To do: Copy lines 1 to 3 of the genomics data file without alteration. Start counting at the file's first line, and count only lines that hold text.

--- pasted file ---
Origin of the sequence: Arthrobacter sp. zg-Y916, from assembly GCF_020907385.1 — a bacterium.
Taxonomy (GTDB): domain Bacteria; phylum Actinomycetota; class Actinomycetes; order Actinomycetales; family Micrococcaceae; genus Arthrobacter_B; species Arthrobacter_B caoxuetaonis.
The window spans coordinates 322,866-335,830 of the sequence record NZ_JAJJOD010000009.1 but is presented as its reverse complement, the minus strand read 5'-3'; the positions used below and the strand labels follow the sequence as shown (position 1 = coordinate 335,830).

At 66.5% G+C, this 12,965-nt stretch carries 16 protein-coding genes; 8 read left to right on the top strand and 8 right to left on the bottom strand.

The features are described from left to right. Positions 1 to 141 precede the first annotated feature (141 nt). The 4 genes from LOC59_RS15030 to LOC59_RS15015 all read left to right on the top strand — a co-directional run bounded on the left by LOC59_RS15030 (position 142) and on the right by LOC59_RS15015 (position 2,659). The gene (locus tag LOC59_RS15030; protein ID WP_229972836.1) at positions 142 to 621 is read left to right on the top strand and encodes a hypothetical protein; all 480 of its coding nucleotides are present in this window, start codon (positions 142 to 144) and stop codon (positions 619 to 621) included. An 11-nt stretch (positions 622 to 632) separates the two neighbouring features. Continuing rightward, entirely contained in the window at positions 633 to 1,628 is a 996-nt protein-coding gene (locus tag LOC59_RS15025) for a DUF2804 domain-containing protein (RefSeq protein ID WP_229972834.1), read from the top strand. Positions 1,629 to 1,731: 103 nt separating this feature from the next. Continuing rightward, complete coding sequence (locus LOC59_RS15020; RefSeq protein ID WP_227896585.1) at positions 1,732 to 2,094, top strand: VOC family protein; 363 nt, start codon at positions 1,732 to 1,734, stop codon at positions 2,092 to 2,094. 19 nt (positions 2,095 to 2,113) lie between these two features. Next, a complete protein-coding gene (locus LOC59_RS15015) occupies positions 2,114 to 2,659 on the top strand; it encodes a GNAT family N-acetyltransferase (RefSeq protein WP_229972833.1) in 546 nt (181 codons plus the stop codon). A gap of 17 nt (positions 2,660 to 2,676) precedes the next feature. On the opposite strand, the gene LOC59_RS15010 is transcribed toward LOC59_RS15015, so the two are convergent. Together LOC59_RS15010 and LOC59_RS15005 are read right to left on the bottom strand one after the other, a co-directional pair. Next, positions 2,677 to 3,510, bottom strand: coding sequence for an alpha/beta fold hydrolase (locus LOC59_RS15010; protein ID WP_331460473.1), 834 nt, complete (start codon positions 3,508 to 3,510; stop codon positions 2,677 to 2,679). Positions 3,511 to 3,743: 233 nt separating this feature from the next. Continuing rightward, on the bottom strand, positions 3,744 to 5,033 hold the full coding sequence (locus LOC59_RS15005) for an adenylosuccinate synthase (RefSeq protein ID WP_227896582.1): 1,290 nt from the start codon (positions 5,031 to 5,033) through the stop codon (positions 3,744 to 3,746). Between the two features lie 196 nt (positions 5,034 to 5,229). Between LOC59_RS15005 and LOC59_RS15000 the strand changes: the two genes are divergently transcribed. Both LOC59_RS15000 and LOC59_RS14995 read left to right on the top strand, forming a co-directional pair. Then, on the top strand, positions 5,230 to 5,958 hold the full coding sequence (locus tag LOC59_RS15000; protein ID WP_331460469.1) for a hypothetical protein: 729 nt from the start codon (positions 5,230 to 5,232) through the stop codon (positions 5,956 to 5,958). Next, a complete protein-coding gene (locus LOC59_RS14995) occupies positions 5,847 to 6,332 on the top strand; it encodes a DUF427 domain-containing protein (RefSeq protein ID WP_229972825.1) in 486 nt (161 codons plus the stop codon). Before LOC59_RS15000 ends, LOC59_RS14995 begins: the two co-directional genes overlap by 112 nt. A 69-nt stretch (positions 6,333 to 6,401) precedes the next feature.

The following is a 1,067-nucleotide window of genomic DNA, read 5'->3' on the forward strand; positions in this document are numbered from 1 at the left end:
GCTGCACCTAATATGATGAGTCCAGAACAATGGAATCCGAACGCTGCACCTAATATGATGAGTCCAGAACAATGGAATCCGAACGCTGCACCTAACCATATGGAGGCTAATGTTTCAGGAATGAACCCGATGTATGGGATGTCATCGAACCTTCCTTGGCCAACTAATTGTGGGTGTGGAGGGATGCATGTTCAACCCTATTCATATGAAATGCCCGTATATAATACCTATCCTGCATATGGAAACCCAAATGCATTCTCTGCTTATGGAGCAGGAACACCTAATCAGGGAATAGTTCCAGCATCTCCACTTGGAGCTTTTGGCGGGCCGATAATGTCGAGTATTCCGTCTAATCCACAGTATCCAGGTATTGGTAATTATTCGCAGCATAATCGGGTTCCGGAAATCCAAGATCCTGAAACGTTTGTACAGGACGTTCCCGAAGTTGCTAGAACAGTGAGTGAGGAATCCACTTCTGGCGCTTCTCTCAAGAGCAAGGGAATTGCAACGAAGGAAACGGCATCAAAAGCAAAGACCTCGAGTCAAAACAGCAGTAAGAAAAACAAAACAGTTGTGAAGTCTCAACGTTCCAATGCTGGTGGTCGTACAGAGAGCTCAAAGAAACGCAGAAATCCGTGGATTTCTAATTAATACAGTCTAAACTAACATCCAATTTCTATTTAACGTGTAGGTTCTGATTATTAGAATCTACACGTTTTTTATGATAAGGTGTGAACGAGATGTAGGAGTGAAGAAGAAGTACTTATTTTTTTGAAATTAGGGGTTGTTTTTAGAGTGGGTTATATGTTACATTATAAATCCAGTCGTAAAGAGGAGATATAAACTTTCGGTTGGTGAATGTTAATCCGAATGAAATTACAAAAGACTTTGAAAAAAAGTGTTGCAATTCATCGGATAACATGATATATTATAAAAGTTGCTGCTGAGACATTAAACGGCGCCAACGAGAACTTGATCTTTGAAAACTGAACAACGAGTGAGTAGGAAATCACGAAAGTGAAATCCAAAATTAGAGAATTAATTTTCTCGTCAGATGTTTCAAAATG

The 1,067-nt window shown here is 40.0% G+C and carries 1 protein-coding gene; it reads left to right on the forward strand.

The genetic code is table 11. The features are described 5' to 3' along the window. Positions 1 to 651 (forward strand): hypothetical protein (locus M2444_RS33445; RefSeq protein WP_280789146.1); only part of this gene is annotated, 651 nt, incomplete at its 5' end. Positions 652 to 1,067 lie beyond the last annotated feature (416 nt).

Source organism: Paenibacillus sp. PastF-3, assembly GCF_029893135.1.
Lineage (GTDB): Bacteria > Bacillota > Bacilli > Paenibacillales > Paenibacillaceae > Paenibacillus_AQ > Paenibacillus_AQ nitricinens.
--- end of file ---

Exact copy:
Origin of the sequence: Arthrobacter sp. zg-Y916, from assembly GCF_020907385.1 — a bacterium.
Taxonomy (GTDB): domain Bacteria; phylum Actinomycetota; class Actinomycetes; order Actinomycetales; family Micrococcaceae; genus Arthrobacter_B; species Arthrobacter_B caoxuetaonis.
The window spans coordinates 322,866-335,830 of the sequence record NZ_JAJJOD010000009.1 but is presented as its reverse complement, the minus strand read 5'-3'; the positions used below and the strand labels follow the sequence as shown (position 1 = coordinate 335,830).